16. Siimply those that choose and can afford the expense of waterfront living should be able to enjoy the views without a public walk way right outside. Lets face it, its been closed this long and nothings happened with the reopening of this path. If we wished to have a apartment with public footway outside we would have brought one elsewhere. That’s why we have been told by the developers there are no plans long term to replace the path.

  17. Patrick, seriously, suck it up. The path was there before you and will return. Dukes and Lords across the land have public footpaths through their huge estates and don’t feel the need to whine about it any more.

    They are also, to stoop to the kind of materialistic bollocks you seem to understand (and pinch an old sketch show line); ‘considerably richer than yoooow’.

  18. Patrick, firstly, as a neighbour to you, I welcome you to the area. I understand your position, I might even feel the same in your shoes.

    However, the facts are that the path was there before the development, was well used, and is very much missed at the moment. If we accepted that every riverside development should take water frontage precedence, we would have no riverside path left at all. I hope that when the path is reopened, and you use it for running, cycling or just walking with friends, you’ll see why people have been campaigning for it.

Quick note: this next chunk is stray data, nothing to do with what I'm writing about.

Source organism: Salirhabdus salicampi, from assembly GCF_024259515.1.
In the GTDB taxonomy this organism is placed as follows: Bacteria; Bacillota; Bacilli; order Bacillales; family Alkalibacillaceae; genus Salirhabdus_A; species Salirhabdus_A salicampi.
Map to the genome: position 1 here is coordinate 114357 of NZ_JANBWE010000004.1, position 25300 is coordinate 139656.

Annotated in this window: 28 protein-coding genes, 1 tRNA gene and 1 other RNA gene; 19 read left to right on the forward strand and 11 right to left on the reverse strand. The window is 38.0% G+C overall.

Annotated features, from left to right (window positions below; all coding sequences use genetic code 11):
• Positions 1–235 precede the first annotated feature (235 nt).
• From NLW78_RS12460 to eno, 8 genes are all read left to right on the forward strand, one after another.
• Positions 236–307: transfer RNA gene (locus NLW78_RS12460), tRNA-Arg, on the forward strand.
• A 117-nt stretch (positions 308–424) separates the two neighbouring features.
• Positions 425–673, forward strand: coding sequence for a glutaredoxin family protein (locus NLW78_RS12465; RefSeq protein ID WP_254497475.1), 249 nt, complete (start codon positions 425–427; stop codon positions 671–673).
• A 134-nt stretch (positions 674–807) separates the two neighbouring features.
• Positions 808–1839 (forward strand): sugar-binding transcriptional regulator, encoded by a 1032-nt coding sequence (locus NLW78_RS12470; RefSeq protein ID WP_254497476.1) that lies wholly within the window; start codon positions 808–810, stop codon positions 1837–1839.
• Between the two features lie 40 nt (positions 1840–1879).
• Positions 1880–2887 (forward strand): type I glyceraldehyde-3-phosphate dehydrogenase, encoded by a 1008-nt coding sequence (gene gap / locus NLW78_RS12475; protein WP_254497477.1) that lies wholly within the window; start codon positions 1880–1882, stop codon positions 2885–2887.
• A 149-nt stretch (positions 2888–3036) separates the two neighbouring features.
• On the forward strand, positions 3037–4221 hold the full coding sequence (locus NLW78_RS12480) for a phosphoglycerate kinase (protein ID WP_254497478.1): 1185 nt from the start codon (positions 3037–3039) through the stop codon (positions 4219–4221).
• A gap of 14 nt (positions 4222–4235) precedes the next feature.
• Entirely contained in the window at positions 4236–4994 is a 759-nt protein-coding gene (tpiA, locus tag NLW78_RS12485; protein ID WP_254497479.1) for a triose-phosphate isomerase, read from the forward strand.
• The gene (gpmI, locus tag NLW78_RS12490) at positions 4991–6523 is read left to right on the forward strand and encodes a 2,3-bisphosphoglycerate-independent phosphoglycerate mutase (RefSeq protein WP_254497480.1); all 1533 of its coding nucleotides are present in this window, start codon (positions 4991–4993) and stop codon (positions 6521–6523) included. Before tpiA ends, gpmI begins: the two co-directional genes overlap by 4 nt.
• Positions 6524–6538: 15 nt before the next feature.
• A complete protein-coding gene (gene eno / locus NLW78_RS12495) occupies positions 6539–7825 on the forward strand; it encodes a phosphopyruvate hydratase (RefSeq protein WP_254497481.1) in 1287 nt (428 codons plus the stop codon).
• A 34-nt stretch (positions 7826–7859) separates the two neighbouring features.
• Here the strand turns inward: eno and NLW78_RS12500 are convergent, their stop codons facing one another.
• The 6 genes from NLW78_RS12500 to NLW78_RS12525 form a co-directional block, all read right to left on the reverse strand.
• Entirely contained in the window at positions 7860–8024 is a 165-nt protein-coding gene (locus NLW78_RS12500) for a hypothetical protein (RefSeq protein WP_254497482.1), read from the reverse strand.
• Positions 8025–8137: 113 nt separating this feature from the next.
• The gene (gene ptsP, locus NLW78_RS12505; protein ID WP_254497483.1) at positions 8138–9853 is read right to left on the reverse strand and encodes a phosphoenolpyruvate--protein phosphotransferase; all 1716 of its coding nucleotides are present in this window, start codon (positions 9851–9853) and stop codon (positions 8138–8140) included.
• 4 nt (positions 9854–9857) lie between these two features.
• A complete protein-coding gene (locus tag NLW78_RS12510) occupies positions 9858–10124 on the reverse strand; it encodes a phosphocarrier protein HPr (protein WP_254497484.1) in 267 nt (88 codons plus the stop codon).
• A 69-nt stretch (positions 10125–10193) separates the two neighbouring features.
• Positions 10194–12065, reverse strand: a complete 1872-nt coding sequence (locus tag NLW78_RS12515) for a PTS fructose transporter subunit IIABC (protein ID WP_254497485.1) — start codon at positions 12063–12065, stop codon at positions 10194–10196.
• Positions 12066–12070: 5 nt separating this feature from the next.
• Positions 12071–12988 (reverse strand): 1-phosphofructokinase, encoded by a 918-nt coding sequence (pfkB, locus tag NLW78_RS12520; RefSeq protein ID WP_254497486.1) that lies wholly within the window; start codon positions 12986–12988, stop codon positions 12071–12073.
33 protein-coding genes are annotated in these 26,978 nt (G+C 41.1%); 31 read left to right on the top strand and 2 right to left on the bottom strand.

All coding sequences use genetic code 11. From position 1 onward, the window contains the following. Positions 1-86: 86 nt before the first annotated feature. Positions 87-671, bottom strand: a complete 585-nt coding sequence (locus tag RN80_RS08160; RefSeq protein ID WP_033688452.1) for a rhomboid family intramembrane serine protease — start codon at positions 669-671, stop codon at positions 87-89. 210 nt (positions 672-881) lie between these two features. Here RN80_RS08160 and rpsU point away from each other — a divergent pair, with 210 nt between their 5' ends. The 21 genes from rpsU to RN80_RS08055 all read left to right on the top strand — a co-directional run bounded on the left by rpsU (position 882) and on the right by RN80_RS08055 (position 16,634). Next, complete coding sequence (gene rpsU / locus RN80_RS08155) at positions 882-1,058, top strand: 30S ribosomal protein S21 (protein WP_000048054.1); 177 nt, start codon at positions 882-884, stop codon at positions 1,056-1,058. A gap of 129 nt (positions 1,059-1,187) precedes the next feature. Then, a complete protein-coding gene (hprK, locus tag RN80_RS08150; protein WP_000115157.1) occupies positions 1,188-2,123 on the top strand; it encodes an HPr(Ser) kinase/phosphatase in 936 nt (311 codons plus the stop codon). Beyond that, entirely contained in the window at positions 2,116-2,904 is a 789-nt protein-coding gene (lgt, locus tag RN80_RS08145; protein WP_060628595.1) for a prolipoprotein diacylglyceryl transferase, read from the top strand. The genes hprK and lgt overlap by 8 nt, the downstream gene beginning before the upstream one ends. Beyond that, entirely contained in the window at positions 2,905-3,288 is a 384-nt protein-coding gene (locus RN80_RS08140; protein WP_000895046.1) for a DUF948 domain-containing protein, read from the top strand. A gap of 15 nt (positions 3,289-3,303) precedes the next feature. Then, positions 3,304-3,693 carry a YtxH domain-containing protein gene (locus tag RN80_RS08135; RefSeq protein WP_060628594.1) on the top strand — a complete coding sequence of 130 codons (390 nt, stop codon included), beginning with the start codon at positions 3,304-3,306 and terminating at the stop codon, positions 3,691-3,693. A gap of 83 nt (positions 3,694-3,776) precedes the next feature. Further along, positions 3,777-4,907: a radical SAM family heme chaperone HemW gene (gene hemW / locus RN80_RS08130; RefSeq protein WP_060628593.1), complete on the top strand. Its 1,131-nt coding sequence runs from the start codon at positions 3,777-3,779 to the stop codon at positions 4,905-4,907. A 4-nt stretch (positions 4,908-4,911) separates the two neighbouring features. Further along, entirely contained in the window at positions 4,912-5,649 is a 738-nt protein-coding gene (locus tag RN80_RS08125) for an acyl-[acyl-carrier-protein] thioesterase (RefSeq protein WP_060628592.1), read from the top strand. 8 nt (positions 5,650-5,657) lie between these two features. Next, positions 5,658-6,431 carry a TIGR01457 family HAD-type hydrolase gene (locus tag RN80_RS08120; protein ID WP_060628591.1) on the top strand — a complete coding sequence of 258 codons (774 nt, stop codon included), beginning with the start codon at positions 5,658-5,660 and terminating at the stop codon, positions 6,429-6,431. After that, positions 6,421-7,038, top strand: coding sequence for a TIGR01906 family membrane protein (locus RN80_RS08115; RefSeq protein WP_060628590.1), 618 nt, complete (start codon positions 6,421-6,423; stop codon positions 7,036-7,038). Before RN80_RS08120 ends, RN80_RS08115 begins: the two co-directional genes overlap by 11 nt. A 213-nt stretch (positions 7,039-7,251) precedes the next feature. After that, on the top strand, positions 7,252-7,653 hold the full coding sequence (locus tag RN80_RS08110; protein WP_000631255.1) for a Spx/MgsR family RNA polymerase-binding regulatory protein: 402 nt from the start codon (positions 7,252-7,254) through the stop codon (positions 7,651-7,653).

19. I missed this whole story – I’ve been away for a few years, but grew up in East Greenwich. I used to love that stretch of the river walk; I’d join the path just before Lovell’s Wharf every morning to go to school. And the walk north – what an adventure that used to be. Sorry for the boring reminsicing.

    Anyways, I brought my partner with me a couple of weeks back and expected to see those rusty old cranes. I just couldn’t believe it. Okay, the fugly – yes Patrick, it’s repulsive – development was kind of inevitable, although I would have liked to have seen that old wall preserved, but the river walk “diversion” is just inexcusable. Surely you can’t just fence off a whole area. It doesn’t make sense.

    Being ignorant of all the legal issues here – I’d rather just take a sledgehammer to that offensive white hoarding and try to trudge through the wasteland. I think we all know it’s never going to get developed.

  20. […] At last, some welcome news on the Thames Path around the site of the old Tunnel Refineries plant (aka Amylum, Tate and Lyle, and Syral) – closed in March to enable the east Greenwich landmark to be demolished. The closure was due to last 12 weeks, but has so far lasted 34 weeks and was aggravated by the destruction of the old walkway at Lovell’s Wharf. […]